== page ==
Education Reform As Simple, And As Complicated, As A-B-C
By Rick Green
April 06, 2012
A handful of legislators and experts joined by a large crowd of teachers met Thursday morning to try to refocus the school reform debate here around our biggest educational outrage of all: our failure to teach poor children to read.
This ought to be the focus of all school reform in Connecticut, instead of tedious arguments over union work rules, tenure, labor contracts and charter schools.
What's mystifying is that successful research-based strategies to teach poor children reading have been around since the 1990s. Some of the most significant work has been done here in Connecticut at the Haskins Laboratories in New Haven. In some places, such as at Hartford's Noah Webster School, there are dramatic results.
And yet, Gov. Dannel P. Malloy's school reform proposal pays too little attention to the science of reading instruction. Another reform bill, backed by the General Assembly's Black and Puerto Rican Caucus and focusing on third-grade reading instruction, was gutted by a legislative committee this week.
"I don't understand it when we know that something works, but we don't use it. What in the world stops people from doing something about it?" asked Reid Lyon, one of the country's leading experts on reading instruction, who spoke at the state Capitol forum, which was also sponsored by the state's Commission on Children.
I first interviewed Lyon about Connecticut's reading failure when Bill Clinton was president. He hasn't changed his view.
Lyon reminded the group that in 1998, fourth-graders eligible for free or reduced-price lunch scored 35 points below their counterparts in reading. Fourteen years later, the figure hasn't changed. There are similar figures for black and Hispanic children.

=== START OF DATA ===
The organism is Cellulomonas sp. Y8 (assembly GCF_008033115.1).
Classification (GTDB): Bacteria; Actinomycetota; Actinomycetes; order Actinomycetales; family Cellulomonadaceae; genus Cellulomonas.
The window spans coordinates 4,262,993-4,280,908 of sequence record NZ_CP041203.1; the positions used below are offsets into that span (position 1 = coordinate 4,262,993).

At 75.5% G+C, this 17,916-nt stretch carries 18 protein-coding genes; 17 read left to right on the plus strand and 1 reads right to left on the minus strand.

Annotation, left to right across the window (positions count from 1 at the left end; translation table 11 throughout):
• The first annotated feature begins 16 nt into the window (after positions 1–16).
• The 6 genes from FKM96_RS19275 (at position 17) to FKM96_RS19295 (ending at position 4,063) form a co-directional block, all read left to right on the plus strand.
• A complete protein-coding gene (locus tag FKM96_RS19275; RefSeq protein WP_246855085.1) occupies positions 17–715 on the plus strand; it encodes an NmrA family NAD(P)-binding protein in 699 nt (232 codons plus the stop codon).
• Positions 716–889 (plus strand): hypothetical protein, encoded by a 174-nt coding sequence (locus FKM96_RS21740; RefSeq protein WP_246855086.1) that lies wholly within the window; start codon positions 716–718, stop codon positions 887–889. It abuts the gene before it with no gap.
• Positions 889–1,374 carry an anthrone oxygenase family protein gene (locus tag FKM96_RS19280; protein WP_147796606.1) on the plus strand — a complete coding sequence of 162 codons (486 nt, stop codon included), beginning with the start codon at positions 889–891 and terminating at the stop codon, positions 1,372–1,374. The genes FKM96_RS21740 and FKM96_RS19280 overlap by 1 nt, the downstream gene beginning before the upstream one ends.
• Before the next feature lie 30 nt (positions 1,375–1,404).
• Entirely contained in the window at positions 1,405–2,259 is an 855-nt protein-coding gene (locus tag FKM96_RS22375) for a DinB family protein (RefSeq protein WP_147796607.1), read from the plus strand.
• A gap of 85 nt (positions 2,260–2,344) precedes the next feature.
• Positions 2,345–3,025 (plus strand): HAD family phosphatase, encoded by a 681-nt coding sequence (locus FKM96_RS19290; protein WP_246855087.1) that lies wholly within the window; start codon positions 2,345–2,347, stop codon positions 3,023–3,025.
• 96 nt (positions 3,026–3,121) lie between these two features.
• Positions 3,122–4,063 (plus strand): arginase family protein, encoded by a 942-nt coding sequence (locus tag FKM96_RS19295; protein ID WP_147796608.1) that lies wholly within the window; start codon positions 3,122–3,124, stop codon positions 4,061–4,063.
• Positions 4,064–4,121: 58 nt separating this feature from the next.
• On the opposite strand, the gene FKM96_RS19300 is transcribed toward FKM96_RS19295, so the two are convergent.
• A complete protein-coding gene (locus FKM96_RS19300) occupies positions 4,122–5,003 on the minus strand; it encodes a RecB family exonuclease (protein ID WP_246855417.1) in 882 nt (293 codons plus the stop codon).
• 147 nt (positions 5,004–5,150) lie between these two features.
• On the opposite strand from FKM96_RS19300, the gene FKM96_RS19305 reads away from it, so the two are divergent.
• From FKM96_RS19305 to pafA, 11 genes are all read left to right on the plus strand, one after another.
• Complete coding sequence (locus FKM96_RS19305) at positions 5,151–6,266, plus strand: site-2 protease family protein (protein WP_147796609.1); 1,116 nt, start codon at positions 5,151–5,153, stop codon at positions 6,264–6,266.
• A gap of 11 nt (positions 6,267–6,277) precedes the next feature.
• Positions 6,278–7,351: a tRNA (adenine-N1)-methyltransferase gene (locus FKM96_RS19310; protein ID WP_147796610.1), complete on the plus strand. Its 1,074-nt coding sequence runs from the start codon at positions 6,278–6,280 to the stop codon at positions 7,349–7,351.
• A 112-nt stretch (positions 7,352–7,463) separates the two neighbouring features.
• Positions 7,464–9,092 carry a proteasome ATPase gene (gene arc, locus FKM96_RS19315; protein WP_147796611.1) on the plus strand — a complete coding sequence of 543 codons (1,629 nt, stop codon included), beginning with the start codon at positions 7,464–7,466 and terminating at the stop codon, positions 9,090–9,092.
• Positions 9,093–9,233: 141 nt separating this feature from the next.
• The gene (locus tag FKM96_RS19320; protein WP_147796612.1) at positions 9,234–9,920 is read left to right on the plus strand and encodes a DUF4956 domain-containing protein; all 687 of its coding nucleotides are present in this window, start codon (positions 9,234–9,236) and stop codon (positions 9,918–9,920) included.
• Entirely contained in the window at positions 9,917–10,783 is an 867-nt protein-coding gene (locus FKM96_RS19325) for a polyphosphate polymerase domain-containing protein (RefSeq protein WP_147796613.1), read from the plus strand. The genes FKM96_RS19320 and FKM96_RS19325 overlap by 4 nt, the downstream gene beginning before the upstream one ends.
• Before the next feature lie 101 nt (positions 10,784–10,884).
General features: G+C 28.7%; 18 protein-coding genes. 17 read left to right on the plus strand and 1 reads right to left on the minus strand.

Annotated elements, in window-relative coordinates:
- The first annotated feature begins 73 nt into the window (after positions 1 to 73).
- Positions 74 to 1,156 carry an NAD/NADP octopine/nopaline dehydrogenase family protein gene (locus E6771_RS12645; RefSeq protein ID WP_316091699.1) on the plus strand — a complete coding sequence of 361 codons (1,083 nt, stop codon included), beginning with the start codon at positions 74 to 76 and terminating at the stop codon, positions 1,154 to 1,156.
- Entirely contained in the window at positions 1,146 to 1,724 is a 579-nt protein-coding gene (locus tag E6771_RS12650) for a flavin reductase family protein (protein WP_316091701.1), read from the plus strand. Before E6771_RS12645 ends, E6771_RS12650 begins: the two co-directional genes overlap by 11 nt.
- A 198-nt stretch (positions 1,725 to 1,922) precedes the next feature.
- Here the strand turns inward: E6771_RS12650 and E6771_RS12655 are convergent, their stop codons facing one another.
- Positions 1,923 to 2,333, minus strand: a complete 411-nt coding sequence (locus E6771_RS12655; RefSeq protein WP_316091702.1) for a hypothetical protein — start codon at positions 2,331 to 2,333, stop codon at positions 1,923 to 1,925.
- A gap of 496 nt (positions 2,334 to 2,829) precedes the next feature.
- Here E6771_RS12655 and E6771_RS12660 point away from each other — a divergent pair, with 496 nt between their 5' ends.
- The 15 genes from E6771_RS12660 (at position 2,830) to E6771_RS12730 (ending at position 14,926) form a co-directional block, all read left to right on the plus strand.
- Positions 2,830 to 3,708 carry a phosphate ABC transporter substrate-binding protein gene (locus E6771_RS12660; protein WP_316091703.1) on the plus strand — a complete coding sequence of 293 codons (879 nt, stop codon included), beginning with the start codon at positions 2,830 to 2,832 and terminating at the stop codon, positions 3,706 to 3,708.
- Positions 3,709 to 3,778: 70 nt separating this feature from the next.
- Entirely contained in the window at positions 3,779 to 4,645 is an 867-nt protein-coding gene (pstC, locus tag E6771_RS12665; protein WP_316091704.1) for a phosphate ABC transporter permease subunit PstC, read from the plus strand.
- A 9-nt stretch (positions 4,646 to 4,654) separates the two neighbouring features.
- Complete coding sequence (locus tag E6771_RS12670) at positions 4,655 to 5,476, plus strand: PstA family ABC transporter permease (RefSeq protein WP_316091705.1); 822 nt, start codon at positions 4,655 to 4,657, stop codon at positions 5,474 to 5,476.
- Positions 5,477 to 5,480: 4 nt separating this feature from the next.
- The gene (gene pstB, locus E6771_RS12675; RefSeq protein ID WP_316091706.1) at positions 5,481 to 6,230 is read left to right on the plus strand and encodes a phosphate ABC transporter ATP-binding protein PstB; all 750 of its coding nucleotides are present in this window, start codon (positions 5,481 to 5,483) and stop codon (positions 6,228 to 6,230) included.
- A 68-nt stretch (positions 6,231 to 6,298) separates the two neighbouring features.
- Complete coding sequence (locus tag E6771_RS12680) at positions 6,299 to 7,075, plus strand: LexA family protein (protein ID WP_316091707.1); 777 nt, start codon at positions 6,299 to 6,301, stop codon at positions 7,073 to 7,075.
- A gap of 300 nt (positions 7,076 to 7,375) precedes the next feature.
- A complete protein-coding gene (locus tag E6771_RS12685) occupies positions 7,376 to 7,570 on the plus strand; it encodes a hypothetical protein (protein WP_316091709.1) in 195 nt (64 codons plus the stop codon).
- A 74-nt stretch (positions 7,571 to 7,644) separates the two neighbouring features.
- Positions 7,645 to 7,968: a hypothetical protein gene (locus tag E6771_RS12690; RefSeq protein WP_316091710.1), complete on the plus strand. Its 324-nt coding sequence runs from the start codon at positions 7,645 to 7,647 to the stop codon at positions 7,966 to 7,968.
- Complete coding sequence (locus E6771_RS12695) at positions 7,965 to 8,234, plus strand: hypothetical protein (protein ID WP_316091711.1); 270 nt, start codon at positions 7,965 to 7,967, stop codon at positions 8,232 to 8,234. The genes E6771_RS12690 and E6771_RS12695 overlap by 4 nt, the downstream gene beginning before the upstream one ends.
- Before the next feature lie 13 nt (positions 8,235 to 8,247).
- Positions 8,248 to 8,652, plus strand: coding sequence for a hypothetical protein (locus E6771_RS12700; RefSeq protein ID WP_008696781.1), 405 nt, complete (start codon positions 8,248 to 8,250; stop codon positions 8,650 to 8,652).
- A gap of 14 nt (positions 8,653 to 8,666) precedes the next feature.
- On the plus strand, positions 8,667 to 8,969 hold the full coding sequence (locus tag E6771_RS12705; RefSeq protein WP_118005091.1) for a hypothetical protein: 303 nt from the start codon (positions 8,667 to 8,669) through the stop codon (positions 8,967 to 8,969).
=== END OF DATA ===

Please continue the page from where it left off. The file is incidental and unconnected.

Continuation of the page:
"We know a great deal about what it will take to ensure that most kids learn to read," Lyon said. This includes explicit instruction, from a trained teacher, in decoding words, language structures and specific intervention strategies.
Lyon pointed to gains in school districts in Houston and Montgomery County, Md., where poor and minority students with poor reading skills have improved dramatically.
"Where the rubber meets the road is in the schools and within the school day. We have studies that indicate clearly that if we do it right we can move the majority of kids up to grade level,'' Lyon told me when we spoke later in the day. "Reading is a very complex skill. The only way that all readers will reach their maximum potential is by using assessment data to inform and adjust instruction where needed."
And yet a professor from Saint Joseph College told the gathering that, in general, schools of education are failing to instruct students how to teach reading.
"Overwhelmingly, Connecticut educators are not being prepared to assess and teach children to learn how to read,'' said Jule McCombes-Tolis, an associate professor at Saint Joseph who has studied what teachers are taught in Connecticut's colleges and universities.
Supporters of Malloy's school reform proposals say if reading was made the priority, it would add urgency to the plan. This is particularly true for provisions resisted by teacher unions, such as handing the commissioner of education new authority to remake failing schools. It's pretty clear that we need to give the state the power to revamp a school that has failed to teach children to read.
I asked Education Commissioner Stefan Pryor, who attended Thursday's meeting, why there wasn't more emphasis on reading instruction in the governor's reform plan. He said that there was and that he is now talking with legislators are about adding more.
"We need the authority and flexibility to implement proven practices and to innovate,'' Pryor said. "We are in discussions as to how to build in more elements of what the caucus has proposed."
Give the Black and Puerto Rican Caucus credit for placing reading the most glaring failure in the state's lowest performing schools at the front of the agenda.
"It's just so fundamental to learning everything else we want our children to learn,'' said state Rep. Jason Rojas, whose district includes East Hartford, Manchester and Glastonbury and a sponsor of the Black and Puerto Rican Caucus's reading bill. "There's not much you can do without a strong foundation in reading."
The good news is that researchers have shown that we can make striking progress, despite poverty, if we make the right changes. It starts with making learning to read the most important job for failing schools.
Reprinted with permission of the Hartford Courant.
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